6. Use this information to document the process, putting the actions in the correct order. You can use any process mapping software or PowerPoint. If there are multiple roles, use swim lanes to identify the roles.
  7.  Create a timeline to map the user roles to see if there are any overlaps or dependencies that could cause concurrency issues. These are often missed because concurrency is often thought about by role, not across the whole user base.
  8. Verify the process with the end-users and Subject Matter Experts (SME) and make any corrections.
  • Ask the end-users to sketch out what they would like to see on their pages and boards. Many processes will require multiple pages and boards. Keep this at a high level. Some questions to guide this discussion include:
    • What data do you need to see?
    • What types of charts or graphs might help you better understand the data?
    • What actions do you need to take?
    • What decisions do you make?
    • When making decisions, is there data that you need to compare?

Results:

  • List of user roles.
  • Process steps for each user role.
  • Timeline mapping of user roles.
  • High-level page and board designs for each user role.

Use the User Experience Design From the Previous Step to Determine What Output Modules are Needed in the Model.

Purpose: Think D.I.S.C.O. The Output modules are needed to support the end-user experience or export to another system. This is what should guide your design – all the Input modules and Calculation modules are added with the purpose of providing these output modules with the information needed for the pages and boards or export.

Process: Some questions to help you think through the definition of your Output modules:

  • What information (and in what format) does the user need to make a decision?
  • If the end-user is using pages and boards for reporting purposes, what information is required?
  • Are there modules that will serve to move data to another system? What data and what format is necessary?

Results:

  • List of outputs and desired format needed for each page or board.
  • Identification of how the data should be categorized on the page or board, or what hierarchies are needed. For example, employees are organized into departments, departments into business units, etc.

Identify What Data Is Available and Needed to Support the Output Modules. Determine the Data Modules the Model Requires.

Purpose: Identify what data the model requires and where it is held. Determine the hierarchies or structures needed in the model.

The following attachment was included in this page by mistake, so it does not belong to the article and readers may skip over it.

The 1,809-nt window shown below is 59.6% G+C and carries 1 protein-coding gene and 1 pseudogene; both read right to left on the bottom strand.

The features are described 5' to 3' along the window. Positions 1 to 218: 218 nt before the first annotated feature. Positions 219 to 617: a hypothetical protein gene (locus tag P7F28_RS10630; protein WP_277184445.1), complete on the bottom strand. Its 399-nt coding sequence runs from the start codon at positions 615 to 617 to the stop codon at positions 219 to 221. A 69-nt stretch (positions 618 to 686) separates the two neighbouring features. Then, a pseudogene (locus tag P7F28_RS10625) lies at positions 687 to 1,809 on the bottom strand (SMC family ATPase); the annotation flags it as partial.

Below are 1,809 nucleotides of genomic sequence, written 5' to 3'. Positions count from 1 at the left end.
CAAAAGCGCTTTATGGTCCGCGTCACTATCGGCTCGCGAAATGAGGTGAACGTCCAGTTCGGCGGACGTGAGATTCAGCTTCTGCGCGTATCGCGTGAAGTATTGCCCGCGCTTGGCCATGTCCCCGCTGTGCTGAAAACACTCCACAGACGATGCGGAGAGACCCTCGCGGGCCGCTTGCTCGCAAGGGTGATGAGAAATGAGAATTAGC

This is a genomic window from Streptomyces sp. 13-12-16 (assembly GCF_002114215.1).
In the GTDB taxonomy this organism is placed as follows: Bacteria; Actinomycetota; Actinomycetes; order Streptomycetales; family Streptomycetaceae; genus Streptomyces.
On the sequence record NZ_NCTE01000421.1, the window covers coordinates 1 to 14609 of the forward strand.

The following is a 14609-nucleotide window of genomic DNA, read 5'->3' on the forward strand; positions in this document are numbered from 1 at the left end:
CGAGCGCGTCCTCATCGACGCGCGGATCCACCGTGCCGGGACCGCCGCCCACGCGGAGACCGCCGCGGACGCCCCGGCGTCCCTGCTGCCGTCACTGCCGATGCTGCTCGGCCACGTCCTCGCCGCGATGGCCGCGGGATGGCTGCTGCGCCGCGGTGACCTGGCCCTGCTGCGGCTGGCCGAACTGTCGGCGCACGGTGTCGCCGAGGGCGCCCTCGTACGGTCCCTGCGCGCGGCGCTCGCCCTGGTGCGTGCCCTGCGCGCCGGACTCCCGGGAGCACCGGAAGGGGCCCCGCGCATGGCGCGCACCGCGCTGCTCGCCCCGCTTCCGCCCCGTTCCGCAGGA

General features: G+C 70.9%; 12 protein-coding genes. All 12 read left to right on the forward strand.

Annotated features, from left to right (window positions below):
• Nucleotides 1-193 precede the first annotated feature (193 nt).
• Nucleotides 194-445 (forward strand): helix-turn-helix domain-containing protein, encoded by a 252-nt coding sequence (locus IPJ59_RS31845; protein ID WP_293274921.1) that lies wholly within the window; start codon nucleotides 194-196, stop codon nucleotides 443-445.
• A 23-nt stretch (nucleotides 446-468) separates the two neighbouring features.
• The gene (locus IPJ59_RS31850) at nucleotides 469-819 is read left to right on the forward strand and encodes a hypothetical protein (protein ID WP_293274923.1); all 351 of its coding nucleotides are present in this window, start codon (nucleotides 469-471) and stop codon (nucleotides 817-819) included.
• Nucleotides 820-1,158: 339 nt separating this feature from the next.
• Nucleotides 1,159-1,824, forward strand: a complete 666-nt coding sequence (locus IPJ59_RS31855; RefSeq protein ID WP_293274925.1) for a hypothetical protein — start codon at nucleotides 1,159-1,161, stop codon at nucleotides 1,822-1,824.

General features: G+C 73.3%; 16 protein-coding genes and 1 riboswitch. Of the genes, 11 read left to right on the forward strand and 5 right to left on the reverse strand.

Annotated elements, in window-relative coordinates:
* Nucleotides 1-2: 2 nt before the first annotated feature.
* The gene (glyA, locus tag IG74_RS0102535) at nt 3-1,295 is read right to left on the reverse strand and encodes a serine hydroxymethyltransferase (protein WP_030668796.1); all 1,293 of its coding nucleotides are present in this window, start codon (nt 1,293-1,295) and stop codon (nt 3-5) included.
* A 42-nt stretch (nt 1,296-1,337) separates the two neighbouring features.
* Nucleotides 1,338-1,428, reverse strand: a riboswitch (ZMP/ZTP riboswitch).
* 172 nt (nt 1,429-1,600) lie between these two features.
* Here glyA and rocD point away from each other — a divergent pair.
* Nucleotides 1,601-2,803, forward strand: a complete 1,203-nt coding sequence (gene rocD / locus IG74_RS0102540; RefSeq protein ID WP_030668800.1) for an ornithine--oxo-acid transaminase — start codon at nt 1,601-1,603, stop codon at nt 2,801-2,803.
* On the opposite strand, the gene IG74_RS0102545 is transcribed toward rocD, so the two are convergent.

Process: Organize the data using Data modules, using each module to hold similar types of data, for example, employee, product, or sales data.  

Results:

  • Lists needed in the model.
  • Hierarchies needed in the model.
  • Data and where it is coming from.
  • Data modules identified.

Identify What Inputs From End-Users Are Needed

Purpose: Planners want to be able to see how changes will affect overall results. By entering new data, planners can try different scenarios and make decisions based on data. What if manufacturing costs go up? What effect do higher shipping costs have on the bottom line?

Process: Look at the end-user experience designs from step 2 and identify the data types that end-users will be able to add or change.

Results:

  • List of pages or boards where data input is required.
  • Input modules identified. These modules should not include a lot of calculations.

Determine What Calculations Are Needed to Transform Source Data and Inputs to the Data Needed for Outputs. Identify the Calculation and Systems Modules Needed. 

Purpose: Transform data from the Data and Input modules to the data needed for Output modules, using business rules, logic, and formulas.

Process: Some questions to use to think through what calculations are needed:

  • What is the output?
  • How should the output data be formatted?
  • What dimensionality is needed?
  • What data is available?
  • Is the source data in the same dimensionality as the output, or is it different?
    • If the dimensionality is different, what intermediate steps are needed? What Calculation or System modules are needed?
  • Will the source data need to be converted to a different data type?

Use Anapedia to locate functions. The reverse lookup page provides a list of behaviors and descriptions in plain language of many Anaplan functions. You can also use the search function in Community.

As you are thinking about the calculations needed, pay attention to functions that are used in multiple calculations. Examples might include calculations for pulling data from the current period, the parent in a product hierarchy, or pulling data from a forecast version. These can be included in Systems modules and entered once and referenced many times. Systems modules can also hold lists and list item attributes.

Also, think about how to organize the calculations into Calculation modules. Keep in mind the different types of data (for example, Revenue, Employee, Other Costs) used in the model and keep the calculations for each type together.

Results:

  • List of Calculation and System modules.
  • List of possible calculations (to be tested when model building).

Using Lucid Charts (Or Some Other Tool), Create Your Model Schema